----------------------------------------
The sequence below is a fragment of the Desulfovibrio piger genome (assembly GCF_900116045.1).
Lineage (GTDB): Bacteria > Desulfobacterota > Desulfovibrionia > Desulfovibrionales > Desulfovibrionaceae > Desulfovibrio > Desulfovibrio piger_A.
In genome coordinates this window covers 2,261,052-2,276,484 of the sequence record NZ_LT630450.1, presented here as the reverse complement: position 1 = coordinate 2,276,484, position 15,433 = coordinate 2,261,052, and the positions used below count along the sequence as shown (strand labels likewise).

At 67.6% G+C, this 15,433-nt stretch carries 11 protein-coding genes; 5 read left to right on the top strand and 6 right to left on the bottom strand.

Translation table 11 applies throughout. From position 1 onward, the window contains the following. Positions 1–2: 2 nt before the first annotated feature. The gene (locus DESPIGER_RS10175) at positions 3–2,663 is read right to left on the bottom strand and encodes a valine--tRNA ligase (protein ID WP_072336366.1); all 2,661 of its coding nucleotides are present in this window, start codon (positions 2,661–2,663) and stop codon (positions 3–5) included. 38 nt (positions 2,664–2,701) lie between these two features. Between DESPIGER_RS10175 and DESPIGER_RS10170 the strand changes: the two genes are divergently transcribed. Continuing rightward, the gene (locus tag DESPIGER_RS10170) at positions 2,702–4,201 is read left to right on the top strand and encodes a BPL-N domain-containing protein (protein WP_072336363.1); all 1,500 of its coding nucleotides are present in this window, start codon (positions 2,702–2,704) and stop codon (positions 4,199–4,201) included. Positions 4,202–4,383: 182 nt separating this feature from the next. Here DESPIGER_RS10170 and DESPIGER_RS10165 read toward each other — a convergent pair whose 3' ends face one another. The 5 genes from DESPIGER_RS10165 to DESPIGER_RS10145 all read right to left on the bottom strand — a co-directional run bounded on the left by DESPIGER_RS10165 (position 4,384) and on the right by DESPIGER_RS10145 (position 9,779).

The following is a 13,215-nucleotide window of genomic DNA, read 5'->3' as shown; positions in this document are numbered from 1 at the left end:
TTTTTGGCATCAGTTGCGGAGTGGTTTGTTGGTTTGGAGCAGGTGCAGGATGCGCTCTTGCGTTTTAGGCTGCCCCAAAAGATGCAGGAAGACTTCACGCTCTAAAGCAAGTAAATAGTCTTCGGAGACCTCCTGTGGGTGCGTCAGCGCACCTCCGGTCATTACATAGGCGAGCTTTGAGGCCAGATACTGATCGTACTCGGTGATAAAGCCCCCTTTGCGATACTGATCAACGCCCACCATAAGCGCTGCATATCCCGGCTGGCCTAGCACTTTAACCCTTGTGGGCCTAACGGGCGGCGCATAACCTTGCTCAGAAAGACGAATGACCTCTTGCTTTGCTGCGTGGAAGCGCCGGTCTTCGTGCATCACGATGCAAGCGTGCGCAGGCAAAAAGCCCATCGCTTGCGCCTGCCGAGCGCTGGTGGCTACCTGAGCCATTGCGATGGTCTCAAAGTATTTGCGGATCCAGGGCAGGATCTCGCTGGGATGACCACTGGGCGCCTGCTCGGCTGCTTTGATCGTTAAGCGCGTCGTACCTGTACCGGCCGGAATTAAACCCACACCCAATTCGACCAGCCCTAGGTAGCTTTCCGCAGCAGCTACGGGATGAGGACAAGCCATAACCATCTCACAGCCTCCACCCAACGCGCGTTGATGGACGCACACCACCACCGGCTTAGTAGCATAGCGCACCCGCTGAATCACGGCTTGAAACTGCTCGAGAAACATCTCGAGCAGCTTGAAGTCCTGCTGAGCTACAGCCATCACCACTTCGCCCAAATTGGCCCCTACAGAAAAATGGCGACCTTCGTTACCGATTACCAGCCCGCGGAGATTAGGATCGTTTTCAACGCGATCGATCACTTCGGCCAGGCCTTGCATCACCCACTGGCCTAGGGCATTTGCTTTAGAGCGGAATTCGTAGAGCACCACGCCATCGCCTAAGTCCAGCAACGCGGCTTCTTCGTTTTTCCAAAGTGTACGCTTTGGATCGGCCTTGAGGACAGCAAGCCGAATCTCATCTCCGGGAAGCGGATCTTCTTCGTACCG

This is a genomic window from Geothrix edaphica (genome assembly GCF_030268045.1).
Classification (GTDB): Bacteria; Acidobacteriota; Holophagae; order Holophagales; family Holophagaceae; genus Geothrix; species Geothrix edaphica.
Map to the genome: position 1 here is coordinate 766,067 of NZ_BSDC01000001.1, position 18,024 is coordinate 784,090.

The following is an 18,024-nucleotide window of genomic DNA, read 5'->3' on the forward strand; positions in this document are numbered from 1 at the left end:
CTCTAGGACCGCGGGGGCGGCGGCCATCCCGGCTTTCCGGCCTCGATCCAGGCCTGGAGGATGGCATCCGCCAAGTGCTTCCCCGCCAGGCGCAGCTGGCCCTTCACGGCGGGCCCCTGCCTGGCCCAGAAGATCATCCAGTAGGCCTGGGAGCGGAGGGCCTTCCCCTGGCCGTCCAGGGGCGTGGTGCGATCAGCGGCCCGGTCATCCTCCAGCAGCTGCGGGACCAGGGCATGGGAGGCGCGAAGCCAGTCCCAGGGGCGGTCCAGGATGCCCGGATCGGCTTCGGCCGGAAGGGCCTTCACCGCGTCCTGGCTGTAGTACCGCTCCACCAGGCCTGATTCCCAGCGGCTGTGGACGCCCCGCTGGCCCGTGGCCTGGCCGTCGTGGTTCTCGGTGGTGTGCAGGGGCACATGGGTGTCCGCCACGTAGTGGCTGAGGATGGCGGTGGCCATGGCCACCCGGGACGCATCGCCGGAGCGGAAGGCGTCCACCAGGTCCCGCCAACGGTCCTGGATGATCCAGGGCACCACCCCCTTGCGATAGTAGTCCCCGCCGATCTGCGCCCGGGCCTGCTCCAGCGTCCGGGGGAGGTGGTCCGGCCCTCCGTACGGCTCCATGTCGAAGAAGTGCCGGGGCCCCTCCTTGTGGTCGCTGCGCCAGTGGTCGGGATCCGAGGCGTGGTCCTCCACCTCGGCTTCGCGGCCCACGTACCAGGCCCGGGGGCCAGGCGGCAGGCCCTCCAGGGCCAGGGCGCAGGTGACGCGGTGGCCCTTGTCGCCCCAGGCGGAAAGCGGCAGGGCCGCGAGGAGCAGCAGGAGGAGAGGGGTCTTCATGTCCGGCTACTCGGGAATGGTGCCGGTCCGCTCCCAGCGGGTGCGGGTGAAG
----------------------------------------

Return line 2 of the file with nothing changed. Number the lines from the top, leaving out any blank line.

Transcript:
Lineage (GTDB): Bacteria > Desulfobacterota > Desulfovibrionia > Desulfovibrionales > Desulfovibrionaceae > Desulfovibrio > Desulfovibrio piger_A.